The build-up for the Mermaids Christmas Ball was immense – queuing hours for tickets (and then again for wristband collection), desperate pleas on Facebook for re-sales, and the endless hype surrounding one of the most popular balls of the semester. The expectations were high.
Upon entering Kinkell, ball-goers were greeted with free champagne, Turkish Delight, and chocolate fountains. The first 240 guests were given cupcakes from Daisy Cakes; delicious, but Bibi’s cupcakes were sorely missed #RIP. The Fine Food Society made an appearance with grilled cheeses, and Jannetta’s was as popular as ever.
The decorations set the festive mood, with upside-down lit Christmas trees hanging from the ceiling, and Santa’s Grotto surrounded by snowflakes. The decorations didn’t quite reflect the much-anticipated Narnian theme, and weren’t quite the Christmas explosion that one would expect of such a festive themed ball.
The numerous bar venues were a hit, with queues that were far better than other events of this calibre and popularity. The Union staff were accommodating and merry in their Christmas jumpers despite the busy night.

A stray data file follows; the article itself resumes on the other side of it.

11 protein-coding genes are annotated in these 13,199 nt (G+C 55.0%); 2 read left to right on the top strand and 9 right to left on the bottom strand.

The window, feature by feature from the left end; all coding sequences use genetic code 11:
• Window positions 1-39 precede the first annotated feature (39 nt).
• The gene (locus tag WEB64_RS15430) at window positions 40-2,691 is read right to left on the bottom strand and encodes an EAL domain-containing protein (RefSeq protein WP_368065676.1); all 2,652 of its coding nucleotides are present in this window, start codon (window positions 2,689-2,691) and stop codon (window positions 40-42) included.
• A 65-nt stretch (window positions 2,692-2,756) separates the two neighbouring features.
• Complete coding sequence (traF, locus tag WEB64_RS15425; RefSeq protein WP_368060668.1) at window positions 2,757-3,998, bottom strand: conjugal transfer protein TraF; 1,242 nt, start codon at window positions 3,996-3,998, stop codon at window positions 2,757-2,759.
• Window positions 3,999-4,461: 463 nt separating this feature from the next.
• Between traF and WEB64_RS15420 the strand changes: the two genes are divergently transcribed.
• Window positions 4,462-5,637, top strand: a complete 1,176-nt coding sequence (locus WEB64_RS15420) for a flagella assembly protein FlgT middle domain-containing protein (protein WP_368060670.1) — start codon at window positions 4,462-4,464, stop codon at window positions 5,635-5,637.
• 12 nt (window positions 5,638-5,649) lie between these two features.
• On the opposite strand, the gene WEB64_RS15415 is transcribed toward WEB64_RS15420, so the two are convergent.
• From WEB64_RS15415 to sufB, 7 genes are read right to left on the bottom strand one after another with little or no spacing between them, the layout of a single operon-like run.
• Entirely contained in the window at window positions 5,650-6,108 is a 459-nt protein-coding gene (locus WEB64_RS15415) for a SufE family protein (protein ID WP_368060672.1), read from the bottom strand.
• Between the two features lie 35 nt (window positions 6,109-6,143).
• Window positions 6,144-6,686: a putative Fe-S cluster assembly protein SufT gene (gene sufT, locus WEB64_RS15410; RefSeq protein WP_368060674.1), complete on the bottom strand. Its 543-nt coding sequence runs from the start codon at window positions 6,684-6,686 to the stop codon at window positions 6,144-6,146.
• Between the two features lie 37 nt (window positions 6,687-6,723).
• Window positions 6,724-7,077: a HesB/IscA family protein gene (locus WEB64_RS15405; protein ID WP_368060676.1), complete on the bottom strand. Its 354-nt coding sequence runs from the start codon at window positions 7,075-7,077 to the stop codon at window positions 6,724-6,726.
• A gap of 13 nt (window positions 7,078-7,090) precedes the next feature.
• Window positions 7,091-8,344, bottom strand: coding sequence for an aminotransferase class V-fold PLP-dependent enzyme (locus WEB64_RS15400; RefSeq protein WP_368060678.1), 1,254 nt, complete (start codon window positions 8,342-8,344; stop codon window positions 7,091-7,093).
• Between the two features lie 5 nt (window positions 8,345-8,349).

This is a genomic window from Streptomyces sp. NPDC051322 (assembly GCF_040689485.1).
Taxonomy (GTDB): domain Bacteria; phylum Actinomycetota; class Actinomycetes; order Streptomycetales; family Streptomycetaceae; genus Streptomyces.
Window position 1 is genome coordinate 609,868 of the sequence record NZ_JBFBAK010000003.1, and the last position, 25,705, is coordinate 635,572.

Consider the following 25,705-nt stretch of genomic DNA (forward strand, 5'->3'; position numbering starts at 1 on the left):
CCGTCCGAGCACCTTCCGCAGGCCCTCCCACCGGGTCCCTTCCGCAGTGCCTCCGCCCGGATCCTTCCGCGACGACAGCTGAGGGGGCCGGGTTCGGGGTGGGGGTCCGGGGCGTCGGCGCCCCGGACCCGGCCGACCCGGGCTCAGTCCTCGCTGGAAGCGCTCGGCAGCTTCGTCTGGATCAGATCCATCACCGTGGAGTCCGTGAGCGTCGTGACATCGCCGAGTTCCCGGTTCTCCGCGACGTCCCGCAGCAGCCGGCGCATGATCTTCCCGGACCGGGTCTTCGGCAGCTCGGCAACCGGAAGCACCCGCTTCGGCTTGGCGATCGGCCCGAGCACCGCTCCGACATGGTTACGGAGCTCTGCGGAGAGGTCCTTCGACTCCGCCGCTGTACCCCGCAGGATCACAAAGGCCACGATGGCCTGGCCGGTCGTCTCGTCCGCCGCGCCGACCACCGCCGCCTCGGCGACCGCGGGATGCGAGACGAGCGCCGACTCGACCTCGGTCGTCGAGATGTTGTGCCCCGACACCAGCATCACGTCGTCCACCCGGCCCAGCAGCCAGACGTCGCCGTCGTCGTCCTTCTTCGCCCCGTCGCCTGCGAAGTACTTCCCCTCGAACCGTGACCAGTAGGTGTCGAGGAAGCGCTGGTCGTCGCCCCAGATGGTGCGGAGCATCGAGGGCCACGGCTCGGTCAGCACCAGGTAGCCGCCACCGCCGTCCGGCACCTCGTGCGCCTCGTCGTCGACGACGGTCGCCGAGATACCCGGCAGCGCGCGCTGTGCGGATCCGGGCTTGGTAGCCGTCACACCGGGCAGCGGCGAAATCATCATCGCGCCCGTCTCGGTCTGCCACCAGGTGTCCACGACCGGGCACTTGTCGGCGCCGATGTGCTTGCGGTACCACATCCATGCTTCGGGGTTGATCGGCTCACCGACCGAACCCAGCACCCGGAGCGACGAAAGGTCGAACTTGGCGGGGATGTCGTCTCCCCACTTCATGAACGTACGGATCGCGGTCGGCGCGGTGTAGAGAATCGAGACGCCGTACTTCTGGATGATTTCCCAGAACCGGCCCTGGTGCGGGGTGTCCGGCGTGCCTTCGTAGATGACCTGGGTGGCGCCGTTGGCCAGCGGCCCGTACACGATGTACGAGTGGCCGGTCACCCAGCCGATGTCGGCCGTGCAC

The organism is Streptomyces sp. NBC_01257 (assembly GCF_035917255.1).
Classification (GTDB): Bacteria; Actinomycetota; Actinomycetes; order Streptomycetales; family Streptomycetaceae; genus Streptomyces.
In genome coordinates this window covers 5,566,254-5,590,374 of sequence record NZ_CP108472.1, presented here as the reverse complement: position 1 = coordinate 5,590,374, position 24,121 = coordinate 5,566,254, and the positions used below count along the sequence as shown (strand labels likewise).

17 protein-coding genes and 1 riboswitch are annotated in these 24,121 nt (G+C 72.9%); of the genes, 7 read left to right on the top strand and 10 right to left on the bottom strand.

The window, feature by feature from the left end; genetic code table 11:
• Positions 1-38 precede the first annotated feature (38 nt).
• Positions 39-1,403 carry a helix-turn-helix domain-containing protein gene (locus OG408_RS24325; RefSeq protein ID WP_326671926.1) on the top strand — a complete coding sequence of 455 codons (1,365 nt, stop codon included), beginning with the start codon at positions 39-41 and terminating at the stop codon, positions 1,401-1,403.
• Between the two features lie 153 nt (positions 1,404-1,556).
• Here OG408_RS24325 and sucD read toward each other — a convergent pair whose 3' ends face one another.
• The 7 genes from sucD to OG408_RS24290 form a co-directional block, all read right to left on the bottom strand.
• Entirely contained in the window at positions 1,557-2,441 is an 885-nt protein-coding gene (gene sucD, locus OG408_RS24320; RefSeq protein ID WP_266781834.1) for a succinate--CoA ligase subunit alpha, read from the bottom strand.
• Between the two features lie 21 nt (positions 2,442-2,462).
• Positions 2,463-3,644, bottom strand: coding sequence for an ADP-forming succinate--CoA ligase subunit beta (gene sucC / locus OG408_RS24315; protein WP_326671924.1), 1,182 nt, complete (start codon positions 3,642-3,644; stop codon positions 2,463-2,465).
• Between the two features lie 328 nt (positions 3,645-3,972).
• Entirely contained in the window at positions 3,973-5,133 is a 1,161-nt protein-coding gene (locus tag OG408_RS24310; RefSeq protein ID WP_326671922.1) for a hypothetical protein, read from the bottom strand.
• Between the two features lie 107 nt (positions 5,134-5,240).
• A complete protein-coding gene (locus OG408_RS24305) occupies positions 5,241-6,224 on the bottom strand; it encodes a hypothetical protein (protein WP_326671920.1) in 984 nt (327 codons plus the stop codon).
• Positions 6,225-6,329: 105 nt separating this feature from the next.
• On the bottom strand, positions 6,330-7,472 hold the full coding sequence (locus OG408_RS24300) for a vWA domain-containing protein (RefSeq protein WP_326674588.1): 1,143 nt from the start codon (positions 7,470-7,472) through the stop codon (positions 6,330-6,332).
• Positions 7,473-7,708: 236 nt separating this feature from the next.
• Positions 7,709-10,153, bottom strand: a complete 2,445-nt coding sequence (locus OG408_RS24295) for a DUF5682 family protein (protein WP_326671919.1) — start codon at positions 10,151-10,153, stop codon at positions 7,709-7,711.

The attached marquee allowed for a nice break from the musical mayhem of the dance floor, as well as the occasional drunken incidents from overly keen ball-goers; many guests seemed to not notice this space, as it was a bit difficult to find after a few glasses of bubbles. Some signage throughout the venue that pointed guests to this underrated space would have been helpful.
The music was spot on and one of the best things about the ball. With appearances from the Alleycats, Jazzworks, the Black Sheep, and The Correspondents, guests had plenty of variation to keep them dancing. The dance floor was constantly packed and grooving until the very last few minutes.
Christmas Ball was enormously successful, and Mermaids should be thrilled with the evening as well as the funds they have raised that will be sending student acts to the Edinburgh Fringe this coming summer.
The ball was well organised and ran smoothly – as did the ticket sales, where the Christmas carols and atmosphere made the act of queuing for hours slightly less painful. Was it worth the hours of queuing and the £35 ticket? Did it live up to the hype that caused tickets to be resold for upwards of £70 on the Facebook page? It would have been difficult for any ball to live up to hype that big – and though it fell partially short due to the lack of Narnia decorations, Christmas Ball certainly came close.
Pictures by Gillian Davies